A study we undertook in 2008 acknowledged what we all knew to be true: contrary to the hype, IT wasn’t in fact broken/on-fire/rubbish, it was actually doing OK.
However, those working in the field happily acknowledged that things could be better. The burden that IT works under doesn’t look like much when broken down into a set of individual concerns, but when rolled up and examined at a macro level, it’s easy to confuse the difficulty of making IT work with what IT actually does.
Individually, day to day challenges such as security, desktop maintenance, help desk activities and information management are a bearable pain. En masse, they cause significant headaches to the majority of IT departments throughout the world. To the uninitiated, the sum of all these ‘things’ is seen as simply ‘what IT is and does’. To those in the know, however, it’s the difference between looking at what the outputs are versus the effort required to achieve and administer them.
One of the major causes of inertia is the lack of joined-up IT management capability. The risk of missing incidents as they arise and of duplicating effort is high. Working across multiple disparate tools and systems is inefficient, requires a broad range of skills and costs more. Then there is the negative impact this fragmentation has on capability and performance. But as IT professionals told us, it’s not that it doesn’t work – more that there’s a pretty thick ‘overhead’ layer to get through.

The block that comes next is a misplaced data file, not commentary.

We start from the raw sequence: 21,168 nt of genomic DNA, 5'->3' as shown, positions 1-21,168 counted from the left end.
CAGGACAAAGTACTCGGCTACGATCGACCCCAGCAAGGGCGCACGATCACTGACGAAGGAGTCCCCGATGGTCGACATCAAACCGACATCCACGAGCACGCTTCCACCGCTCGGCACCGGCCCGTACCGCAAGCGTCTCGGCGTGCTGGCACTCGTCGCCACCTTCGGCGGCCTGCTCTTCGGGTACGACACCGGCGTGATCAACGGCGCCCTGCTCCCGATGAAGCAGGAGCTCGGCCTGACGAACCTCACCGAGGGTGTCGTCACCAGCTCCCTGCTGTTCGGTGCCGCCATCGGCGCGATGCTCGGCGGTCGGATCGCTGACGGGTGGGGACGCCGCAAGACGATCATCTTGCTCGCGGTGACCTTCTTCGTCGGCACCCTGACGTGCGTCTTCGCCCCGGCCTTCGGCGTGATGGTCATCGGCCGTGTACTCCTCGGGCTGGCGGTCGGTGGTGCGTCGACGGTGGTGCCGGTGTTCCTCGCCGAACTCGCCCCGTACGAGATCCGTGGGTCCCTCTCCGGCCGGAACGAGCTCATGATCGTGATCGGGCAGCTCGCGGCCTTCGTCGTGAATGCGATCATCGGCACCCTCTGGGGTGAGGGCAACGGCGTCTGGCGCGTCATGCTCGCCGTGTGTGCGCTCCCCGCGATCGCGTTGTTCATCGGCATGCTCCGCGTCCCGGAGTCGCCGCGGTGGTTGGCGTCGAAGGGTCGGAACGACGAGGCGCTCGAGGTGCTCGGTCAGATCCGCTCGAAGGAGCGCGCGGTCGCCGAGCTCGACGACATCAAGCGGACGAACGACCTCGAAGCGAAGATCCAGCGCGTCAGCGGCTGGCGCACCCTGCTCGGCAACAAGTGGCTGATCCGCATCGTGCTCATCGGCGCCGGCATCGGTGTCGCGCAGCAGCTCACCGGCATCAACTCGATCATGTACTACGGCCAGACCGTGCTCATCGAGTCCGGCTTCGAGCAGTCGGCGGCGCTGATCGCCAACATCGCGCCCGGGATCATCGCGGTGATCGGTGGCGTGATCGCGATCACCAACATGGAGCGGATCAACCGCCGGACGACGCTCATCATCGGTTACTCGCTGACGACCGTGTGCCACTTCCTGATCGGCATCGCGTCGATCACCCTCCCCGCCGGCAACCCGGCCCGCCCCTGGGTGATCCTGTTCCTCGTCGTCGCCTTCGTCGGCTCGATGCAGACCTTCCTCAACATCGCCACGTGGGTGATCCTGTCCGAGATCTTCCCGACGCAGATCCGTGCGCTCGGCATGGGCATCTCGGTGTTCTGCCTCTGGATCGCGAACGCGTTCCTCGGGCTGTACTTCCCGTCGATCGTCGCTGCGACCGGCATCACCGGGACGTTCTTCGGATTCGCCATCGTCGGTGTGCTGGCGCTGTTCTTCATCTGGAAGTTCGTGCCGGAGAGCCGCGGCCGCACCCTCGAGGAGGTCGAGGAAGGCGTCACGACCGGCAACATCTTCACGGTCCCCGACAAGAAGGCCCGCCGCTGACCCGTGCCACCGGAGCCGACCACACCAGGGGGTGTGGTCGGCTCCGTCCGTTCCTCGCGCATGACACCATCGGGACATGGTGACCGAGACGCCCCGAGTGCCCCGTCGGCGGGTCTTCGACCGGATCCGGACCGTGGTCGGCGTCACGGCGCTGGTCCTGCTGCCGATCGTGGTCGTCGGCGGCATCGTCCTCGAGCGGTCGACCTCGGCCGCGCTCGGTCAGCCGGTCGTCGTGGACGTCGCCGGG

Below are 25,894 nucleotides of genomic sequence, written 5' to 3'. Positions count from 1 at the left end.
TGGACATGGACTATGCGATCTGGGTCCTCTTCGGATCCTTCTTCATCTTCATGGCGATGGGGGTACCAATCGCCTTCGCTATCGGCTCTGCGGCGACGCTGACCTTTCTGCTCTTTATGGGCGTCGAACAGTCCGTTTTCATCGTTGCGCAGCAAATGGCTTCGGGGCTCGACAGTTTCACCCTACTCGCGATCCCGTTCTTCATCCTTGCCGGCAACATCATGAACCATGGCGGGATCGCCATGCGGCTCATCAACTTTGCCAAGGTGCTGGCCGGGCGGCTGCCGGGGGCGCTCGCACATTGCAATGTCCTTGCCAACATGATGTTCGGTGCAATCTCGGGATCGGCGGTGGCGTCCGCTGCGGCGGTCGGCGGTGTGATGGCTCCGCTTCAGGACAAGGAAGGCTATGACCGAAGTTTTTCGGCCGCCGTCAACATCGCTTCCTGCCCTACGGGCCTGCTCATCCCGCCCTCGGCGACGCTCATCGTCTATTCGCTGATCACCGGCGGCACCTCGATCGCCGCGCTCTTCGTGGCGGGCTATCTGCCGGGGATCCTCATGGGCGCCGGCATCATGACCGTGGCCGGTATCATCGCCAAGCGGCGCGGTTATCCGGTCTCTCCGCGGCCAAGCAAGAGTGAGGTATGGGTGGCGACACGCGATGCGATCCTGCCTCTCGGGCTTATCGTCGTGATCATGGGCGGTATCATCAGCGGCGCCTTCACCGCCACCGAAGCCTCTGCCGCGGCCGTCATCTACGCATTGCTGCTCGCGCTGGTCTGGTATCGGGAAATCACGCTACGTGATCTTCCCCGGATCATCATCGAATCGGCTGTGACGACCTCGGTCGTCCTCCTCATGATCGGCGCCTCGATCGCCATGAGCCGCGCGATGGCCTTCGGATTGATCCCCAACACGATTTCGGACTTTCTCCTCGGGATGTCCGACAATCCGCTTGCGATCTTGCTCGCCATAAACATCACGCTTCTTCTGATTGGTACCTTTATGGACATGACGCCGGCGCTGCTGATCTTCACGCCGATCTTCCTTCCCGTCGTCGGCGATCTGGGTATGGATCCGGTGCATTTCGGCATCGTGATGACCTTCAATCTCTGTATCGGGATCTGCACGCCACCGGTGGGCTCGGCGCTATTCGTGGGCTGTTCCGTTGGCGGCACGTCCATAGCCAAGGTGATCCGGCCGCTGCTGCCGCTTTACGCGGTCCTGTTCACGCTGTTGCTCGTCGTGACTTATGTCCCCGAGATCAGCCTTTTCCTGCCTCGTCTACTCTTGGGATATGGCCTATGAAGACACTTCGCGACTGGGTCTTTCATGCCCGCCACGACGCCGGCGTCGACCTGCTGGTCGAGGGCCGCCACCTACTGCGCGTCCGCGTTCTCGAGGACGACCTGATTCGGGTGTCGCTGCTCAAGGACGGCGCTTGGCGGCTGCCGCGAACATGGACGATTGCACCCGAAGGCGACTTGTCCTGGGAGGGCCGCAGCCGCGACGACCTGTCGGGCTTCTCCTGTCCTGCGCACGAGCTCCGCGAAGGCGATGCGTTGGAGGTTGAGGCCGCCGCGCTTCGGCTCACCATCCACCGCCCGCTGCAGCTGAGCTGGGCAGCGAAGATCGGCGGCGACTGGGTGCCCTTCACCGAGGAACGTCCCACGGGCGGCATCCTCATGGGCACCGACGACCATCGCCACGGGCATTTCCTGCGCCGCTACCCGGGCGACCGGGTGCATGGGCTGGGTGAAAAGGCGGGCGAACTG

And now we’re bringing virtualisation into the mix. Judging from the feedback we’ve been getting there’s a significant body of organisations gearing up to take their virtualisation activities to the next level.
However, without making some quite fundamental changes to the way they approach the management of their IT environments, they are running the risk of adding a whole new layer of complexity – one which requires clarity, consistency and expedience in management terms – into an environment which generally lacks these sorts of capabilities.
So the question to round this section of the workshop off with is a pretty simple one: when adding virtualisation into the mix beyond testing or other closed off IT-only initiatives, what considerations have you given towards the management side of things?
There could be a few angles to cover here: there are the tools on offer from the virtualisation vendors, then there are tools from the established systems management software vendors, and there are those from the start-ups looking to fill the gaps between the two. Then there’s all the stuff you already have.
Of course, some might say this is a solved problem – there are management frameworks and best practices galore, such as ITIL and COBIT. But as my colleague Jon has been pondering (there are no hard and fast rules here yet): are such frameworks really up to the job if they were formulated in a time when physical systems held sway?